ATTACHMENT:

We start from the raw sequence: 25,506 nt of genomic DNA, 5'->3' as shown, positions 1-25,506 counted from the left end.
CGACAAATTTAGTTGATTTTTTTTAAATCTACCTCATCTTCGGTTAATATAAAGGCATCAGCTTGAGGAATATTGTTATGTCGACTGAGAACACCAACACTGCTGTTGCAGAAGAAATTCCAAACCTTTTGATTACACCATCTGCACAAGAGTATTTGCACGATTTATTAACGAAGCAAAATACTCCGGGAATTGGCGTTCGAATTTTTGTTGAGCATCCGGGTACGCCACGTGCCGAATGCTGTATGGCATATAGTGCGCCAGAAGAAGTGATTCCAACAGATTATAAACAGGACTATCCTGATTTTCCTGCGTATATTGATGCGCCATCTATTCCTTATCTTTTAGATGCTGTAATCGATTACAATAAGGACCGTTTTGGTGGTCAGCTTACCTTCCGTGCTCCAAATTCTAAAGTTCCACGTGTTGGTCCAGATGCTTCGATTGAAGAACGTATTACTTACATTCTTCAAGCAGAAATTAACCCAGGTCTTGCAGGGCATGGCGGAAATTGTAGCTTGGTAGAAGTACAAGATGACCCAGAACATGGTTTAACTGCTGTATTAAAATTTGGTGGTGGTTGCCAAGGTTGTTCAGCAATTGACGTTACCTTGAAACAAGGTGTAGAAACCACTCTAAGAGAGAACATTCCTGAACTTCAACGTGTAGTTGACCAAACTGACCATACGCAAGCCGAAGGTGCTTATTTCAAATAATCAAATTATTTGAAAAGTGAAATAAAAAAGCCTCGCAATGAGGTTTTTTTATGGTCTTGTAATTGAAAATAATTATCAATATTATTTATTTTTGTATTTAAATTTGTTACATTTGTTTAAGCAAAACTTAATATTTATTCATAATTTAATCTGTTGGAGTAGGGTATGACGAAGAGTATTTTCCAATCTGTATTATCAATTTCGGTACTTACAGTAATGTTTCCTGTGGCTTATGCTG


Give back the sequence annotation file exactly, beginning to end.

We start from the raw sequence: 25,506 nt of genomic DNA, 5'->3' as shown, positions 1-25,506 counted from the left end.
CGACAAATTTAGTTGATTTTTTTTAAATCTACCTCATCTTCGGTTAATATAAAGGCATCAGCTTGAGGAATATTGTTATGTCGACTGAGAACACCAACACTGCTGTTGCAGAAGAAATTCCAAACCTTTTGATTACACCATCTGCACAAGAGTATTTGCACGATTTATTAACGAAGCAAAATACTCCGGGAATTGGCGTTCGAATTTTTGTTGAGCATCCGGGTACGCCACGTGCCGAATGCTGTATGGCATATAGTGCGCCAGAAGAAGTGATTCCAACAGATTATAAACAGGACTATCCTGATTTTCCTGCGTATATTGATGCGCCATCTATTCCTTATCTTTTAGATGCTGTAATCGATTACAATAAGGACCGTTTTGGTGGTCAGCTTACCTTCCGTGCTCCAAATTCTAAAGTTCCACGTGTTGGTCCAGATGCTTCGATTGAAGAACGTATTACTTACATTCTTCAAGCAGAAATTAACCCAGGTCTTGCAGGGCATGGCGGAAATTGTAGCTTGGTAGAAGTACAAGATGACCCAGAACATGGTTTAACTGCTGTATTAAAATTTGGTGGTGGTTGCCAAGGTTGTTCAGCAATTGACGTTACCTTGAAACAAGGTGTAGAAACCACTCTAAGAGAGAACATTCCTGAACTTCAACGTGTAGTTGACCAAACTGACCATACGCAAGCCGAAGGTGCTTATTTCAAATAATCAAATTATTTGAAAAGTGAAATAAAAAAGCCTCGCAATGAGGTTTTTTTATGGTCTTGTAATTGAAAATAATTATCAATATTATTTATTTTTGTATTTAAATTTGTTACATTTGTTTAAGCAAAACTTAATATTTATTCATAATTTAATCTGTTGGAGTAGGGTATGACGAAGAGTATTTTCCAATCTGTATTATCAATTTCGGTACTTACAGTAATGTTTCCTGTGGCTTATGCTG